One thing I didn't consider, and thank you for pointing it out Euro73, is the available market under the NRAS scheme being dependant on the size of the unit. I'm only looking at a 1 bed apt (all I can afford), in Kawana Waters this is $325k, in Broome I'm looking at $365k. I imagine I'd therefore either be aiming for a single tenant (earning less than $45,956) or a couple (earning collectively less than $63,535). By my calculations, the discounted rent of $256 p/w would come in just under 29% of the single tenant's income and at nearly 21% of a couple's combined income. Although I was envisaging the market being predominantly workers/employees of the new Sunshine Coast University Hospital (or other new developments up there), I am told that most retirees would also qualify for NRAS and can take advantage of a brand new property at the discounted rent (in the case of Kawana Waters - with a nice view of the water).

So by the sounds of it either Broome is considered too risky by most, or the jury is still out??

See_change - in answer to your question on the commission payable - I'm still not sure what this is for Broome, but for Kawana Waters (for which I received the contracts last night), the commission itself is $3,575, lead generation fees nearly $6k and Marketing fees $8.4k - given that the agent knew very little about the development - and merely forwarded my email of questions to the developer - he's done quite well if I proceed with the purchase.
 
but for Kawana Waters (for which I received the contracts last night), the commission itself is $3,575, lead generation fees nearly $6k and Marketing fees $8.4k - given that the agent knew very little about the development - and merely forwarded my email of questions to the developer - he's done quite well if I proceed with the purchase

High marketing fee's who are you going with ??

http://www.realestate.com.au/property-apartment-qld-kawana+waters-114292923 I am guessing these are the apartments you are talking about

You could try Gail and see what fee's she charges as she is marketing them all here on the coast though looking at her site may be high too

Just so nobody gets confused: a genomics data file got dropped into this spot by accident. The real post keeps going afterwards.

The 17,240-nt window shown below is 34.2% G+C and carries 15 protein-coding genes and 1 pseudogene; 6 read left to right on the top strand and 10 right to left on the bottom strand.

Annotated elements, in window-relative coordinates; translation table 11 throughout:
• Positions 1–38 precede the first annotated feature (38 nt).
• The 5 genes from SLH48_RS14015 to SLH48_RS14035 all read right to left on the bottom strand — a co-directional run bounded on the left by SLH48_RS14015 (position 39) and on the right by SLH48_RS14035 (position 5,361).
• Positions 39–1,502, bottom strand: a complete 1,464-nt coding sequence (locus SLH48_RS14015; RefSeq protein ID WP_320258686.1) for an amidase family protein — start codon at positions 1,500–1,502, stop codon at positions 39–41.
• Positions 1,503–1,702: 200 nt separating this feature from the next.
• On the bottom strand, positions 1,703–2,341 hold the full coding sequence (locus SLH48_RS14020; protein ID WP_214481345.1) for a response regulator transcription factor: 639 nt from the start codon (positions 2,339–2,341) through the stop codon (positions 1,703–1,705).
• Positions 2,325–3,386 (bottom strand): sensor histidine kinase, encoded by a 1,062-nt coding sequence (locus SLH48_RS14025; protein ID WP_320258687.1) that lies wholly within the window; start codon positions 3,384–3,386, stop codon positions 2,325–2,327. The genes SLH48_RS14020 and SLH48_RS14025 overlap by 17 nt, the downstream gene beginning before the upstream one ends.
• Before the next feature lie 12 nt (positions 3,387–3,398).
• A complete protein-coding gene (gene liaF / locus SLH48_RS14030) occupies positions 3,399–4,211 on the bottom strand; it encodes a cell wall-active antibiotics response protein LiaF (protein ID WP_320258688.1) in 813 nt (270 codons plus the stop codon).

http://islandwatersapartments.com.au/

We recently bought an Nras on the sunny coast but went through real-estate agent so they only received normal fee's from the builder.

Just remember those fee's are added into the cost of buying the unit one way or another
 
Yes JPS25, that's them. The Island Waters apartments are the more exclusive ones which are above my price point unfortunately - all built by the same developer though. I did think that having the Island Waters apts in close proximity to the Broadwater Apts could only be a good thing though.

I don't really want to disclose who's getting what cut of the commission pie and I'm aware that it would ordinarily affect the purchase price. I was told that in this case the price was fixed and any commission payable is calculated quite separately from the purchase price....no, I didn't believe it either...
 
Mmmm

As you're in sydney , which seems to be the starting block for the current boom , why not something like

http://www.realestate.com.au/property-studio-nsw-narrabeen-113992211

Nice area , affordable .

I haven't done any DD on this so please don't take it as a reco , just maybe something to look at which is a lot closer than broome.

You would struggle to find anything on northern beaches close to 300 .

Cliff

Oh it't not mine and in wrong price bracket for what we're looking at .
 
There are also studio, 1 bed and 2 bed options on the Northern Beaches with NRAS... they've just become available in the past 2 weeks or so, but haven't been marketed yet.. the builder is overseas, cashed up, and not in any hurry to sell... so they've just been sitting there finished, and empty for the past 2 weeks... :)
 
I agree that the underlying investment is what's important here and unless I'd buy the property without the NRAS entitlement then I wouldn't be buying it with the entitlement (although the NRAS incentive certainly does make some properties a lot more appealing). Take the Kawana Waters property for example: a 1 bed, $325k property with the estimated weekly rent at $320 discounted to $256 (NRAS 20% discount), with all things being equal the NRAS property will bring in an after-tax cashflow of $8,417 p.a. compared to the non-NRAS after-tax cashflow being only $496. Because of the tax incentives as part of the NRAS scheme (which I'm still getting my head around), if you have enough of these properties there is the potential to not only pay zero tax but to have the ATO pay you.